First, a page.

Number of credit/clock hours in the payment period ÷ Number of credit/clock hours in the program’s academic year
OR
Weeks in the payment period ÷ Weeks in the program’s academic year
Notes:

These fractions use weeks of instructional time as defined in Volume 3, Chapter 1, which are not necessarily the same number as the calendar weeks in an academic year.

The program’s academic year must be at least 30 weeks for credithour programs or 26 weeks for clockhour programs.
Enrollment Intensity Standards for ClockHour and Other NonTerm Programs
For nonterm programs, the enrollment minimums are:

Full time enrollment (clock hours): at least 24 clock hours per calendar week.

Fulltime enrollment (credit hours): 24 semester hours, 24 trimester hours, or 36 quarter hours per academic year.

Less than halftime enrollment (clock hours and credit hours) is defined as less than half of the workload of the minimum fulltime requirement.
Pell Formula 4 Examples
Note: Examples use fictional maximum ($7,500) and minimum ($750) Pell Grant award amounts for demonstration purposes only. Award amounts in examples in this volume should not be used in packaging Pell Grants for the 202425 award year.
Volume 7, Chapter 4, Example 9: Payments for clockhour program
A school offers a program that is 900 clockhours and 22 weeks of instructional time in length. The school defines the academic year for the program based on the regulatory minimums: 900 clockhours and 26 weeks of instructional time. The school has established two payment periods of 450 clock hours and 11 weeks each for this program.
To determine the disbursement for the payment period, the school must multiply the Scheduled Award by the lesser of:

the fraction comparing the hours in the payment period to the hours in the academic year (450/900), or

the fraction comparing the weeks in the payment period to the weeks in the academic year (11/26).
If the student’s Scheduled Award is $7,500, the two possible calculations would be as follows:

(450 clock hours in the payment period * $7,500) ÷ 900 clock hours in the academic year = $3,750; or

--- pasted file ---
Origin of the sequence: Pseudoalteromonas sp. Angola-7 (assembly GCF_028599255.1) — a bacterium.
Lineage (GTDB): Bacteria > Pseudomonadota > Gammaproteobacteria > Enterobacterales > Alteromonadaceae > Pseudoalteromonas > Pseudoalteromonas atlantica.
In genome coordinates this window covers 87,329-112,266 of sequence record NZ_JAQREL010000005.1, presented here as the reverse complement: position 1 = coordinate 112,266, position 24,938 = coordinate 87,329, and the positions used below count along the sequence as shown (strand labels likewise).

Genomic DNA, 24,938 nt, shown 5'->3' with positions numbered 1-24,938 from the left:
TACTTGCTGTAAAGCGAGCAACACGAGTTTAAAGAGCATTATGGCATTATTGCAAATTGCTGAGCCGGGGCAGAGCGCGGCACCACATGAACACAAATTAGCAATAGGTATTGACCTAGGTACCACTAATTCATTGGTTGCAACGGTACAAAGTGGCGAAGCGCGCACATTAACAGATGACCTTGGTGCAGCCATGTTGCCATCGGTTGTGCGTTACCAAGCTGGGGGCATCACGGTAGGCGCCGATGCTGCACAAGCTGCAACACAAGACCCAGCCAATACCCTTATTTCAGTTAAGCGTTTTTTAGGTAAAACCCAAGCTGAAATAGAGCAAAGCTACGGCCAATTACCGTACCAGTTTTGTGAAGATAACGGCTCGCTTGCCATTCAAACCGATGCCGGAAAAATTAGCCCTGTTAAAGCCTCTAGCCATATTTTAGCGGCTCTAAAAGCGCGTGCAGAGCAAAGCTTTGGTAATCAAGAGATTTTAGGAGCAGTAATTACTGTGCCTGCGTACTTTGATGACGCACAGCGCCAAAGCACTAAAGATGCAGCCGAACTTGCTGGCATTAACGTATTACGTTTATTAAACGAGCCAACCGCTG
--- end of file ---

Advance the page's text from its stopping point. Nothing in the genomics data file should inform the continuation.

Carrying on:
(11 weeks in the payment period * $7,500) ÷ 26 weeks in the program’s academic year = $3,173.08
In this example, the lesser fraction is the one based on weeks. Therefore, the student’s payment for the first payment period will be $3,173.08 (or $3,173 if your school does not award cents). The student can get this payment when they begin the program. They can receive a second payment of $3,173.08 (or $3,173 if your school does not award cents) after the student successfully completes the 450 clock hours and 11 weeks in the first payment period.
Volume 7, Chapter 4, Example 10: Payments for credithour nonterm program
A school offers a program that is 24 quarter hours and 20 weeks of instructional time in length. The academic year for the program is defined as 36 quarter hours and 30 weeks of instructional time. The school has established two payment periods of 12 quarter hours and 10 weeks each for this program. To determine the disbursement for the payment period, the school must multiply the Scheduled Award by the lesser of:

the fraction comparing the hours in the payment period to the hours in the academic year (12/36), or

the fraction comparing the weeks in the payment period to the weeks in the academic year (10/30).
If a student’s Scheduled Award is $7,500, the two possible calculations would be as follows:

(12 quarter hours x $7,500) ÷ 36 quarter hours in academic year = $2,500; or

(10 weeks * $7,500) ÷ 30 weeks in program's academic year = $2,500
Since the two resulting fractions (12/36 and 10/30) are the same, either calculation produces the same result: $2,500. Thus, the student’s payment for the first payment period will be $2,500. The student can receive this payment when they begin the program. The school can make a second payment of $2,500 after the school has determined that the student has successfully completed 12 quarter hours and 10 weeks of instructional time of the program.
Coursework Completion Requirement and Withdrawal/Reentry in Nonterm Programs